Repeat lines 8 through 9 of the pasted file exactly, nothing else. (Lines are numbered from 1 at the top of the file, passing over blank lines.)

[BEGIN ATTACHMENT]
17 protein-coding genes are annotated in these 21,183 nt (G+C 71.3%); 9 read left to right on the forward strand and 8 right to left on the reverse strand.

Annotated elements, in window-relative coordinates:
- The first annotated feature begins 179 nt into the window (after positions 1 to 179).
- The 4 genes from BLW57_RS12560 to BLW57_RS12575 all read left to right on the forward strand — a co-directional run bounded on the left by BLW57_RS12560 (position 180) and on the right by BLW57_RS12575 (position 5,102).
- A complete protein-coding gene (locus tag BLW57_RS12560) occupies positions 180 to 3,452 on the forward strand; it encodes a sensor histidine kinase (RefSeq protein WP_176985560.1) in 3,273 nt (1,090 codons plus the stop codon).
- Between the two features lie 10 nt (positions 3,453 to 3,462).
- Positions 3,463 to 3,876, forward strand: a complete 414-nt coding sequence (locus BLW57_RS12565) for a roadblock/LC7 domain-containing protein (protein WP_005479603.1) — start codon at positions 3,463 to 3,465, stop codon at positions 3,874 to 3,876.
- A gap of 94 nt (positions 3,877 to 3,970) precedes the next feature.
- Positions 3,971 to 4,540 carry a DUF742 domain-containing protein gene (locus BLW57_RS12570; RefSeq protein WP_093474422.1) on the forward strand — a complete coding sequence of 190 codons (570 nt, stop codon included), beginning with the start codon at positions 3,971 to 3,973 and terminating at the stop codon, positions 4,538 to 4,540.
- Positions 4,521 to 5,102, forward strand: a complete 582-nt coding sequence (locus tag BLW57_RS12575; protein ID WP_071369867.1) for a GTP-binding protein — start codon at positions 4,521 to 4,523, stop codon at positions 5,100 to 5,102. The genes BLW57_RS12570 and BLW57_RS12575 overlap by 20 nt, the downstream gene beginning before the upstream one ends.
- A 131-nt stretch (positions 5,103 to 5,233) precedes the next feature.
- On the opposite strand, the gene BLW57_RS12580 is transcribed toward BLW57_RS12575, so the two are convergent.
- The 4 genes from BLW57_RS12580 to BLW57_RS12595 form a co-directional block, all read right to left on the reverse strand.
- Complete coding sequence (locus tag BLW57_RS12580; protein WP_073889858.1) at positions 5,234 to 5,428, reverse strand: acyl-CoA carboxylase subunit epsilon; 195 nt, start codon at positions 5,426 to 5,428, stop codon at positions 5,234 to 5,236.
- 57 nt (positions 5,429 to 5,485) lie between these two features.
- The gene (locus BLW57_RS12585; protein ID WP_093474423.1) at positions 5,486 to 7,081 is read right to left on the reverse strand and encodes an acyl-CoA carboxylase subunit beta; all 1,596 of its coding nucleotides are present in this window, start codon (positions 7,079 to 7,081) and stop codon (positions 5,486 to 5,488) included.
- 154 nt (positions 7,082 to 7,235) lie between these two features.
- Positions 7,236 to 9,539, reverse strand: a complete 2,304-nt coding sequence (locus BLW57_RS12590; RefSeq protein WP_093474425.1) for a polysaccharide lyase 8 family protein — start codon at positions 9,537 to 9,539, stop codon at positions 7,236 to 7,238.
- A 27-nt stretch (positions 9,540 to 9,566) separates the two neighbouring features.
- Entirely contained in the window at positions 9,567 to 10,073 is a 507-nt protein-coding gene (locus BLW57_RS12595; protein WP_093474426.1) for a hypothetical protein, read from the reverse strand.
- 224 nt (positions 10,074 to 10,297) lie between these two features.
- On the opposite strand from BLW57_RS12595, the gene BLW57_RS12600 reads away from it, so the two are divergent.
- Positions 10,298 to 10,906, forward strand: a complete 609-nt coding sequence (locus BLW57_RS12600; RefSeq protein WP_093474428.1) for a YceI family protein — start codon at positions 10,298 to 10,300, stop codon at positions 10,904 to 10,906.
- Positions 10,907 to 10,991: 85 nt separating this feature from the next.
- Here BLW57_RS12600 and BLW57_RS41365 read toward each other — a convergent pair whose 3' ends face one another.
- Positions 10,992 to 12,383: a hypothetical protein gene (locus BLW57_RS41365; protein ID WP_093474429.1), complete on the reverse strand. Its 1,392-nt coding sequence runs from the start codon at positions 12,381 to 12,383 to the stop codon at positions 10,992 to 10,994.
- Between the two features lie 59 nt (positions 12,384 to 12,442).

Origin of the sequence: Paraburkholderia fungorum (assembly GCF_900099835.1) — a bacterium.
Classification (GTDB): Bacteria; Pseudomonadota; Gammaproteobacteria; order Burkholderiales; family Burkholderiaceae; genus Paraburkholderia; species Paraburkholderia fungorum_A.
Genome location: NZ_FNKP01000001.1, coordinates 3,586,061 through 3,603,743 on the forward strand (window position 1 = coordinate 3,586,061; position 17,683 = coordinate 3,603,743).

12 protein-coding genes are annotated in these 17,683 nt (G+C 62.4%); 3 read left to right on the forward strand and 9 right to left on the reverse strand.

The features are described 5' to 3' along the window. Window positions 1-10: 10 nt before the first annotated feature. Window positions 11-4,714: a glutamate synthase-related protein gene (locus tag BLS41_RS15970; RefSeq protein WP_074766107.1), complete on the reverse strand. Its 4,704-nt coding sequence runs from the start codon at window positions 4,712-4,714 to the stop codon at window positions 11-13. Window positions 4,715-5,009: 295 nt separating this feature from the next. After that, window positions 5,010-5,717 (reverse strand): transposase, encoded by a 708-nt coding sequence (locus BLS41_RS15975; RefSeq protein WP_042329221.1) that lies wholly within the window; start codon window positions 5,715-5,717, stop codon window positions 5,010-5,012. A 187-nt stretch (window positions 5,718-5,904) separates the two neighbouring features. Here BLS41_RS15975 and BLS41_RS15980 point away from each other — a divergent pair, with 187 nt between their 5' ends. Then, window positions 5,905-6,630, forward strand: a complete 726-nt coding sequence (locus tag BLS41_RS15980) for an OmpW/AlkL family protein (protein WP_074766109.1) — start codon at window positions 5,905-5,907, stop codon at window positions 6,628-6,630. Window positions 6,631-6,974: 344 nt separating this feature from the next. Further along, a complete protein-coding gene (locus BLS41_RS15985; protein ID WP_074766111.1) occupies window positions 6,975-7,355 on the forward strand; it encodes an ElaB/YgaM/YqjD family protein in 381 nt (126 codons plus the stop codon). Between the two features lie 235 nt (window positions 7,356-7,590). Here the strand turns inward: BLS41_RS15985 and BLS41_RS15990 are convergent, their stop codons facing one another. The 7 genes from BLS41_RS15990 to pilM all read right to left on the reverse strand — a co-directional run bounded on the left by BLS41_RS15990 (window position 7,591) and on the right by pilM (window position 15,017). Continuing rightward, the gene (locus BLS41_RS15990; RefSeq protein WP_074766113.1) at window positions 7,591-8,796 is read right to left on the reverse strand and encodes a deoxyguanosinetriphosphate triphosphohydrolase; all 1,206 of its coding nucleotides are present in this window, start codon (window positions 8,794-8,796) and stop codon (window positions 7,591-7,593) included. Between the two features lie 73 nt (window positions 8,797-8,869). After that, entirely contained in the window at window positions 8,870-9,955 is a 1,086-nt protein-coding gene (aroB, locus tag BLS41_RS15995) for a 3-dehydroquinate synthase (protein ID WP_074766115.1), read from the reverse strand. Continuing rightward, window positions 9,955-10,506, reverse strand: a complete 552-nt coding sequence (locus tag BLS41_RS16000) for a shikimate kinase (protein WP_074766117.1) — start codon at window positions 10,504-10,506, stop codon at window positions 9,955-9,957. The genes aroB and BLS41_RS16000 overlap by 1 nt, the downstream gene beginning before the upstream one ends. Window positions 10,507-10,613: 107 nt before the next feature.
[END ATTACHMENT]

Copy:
- A gap of 94 nt (positions 3,877 to 3,970) precedes the next feature.
- Positions 3,971 to 4,540 carry a DUF742 domain-containing protein gene (locus BLW57_RS12570; RefSeq protein WP_093474422.1) on the forward strand — a complete coding sequence of 190 codons (570 nt, stop codon included), beginning with the start codon at positions 3,971 to 3,973 and terminating at the stop codon, positions 4,538 to 4,540.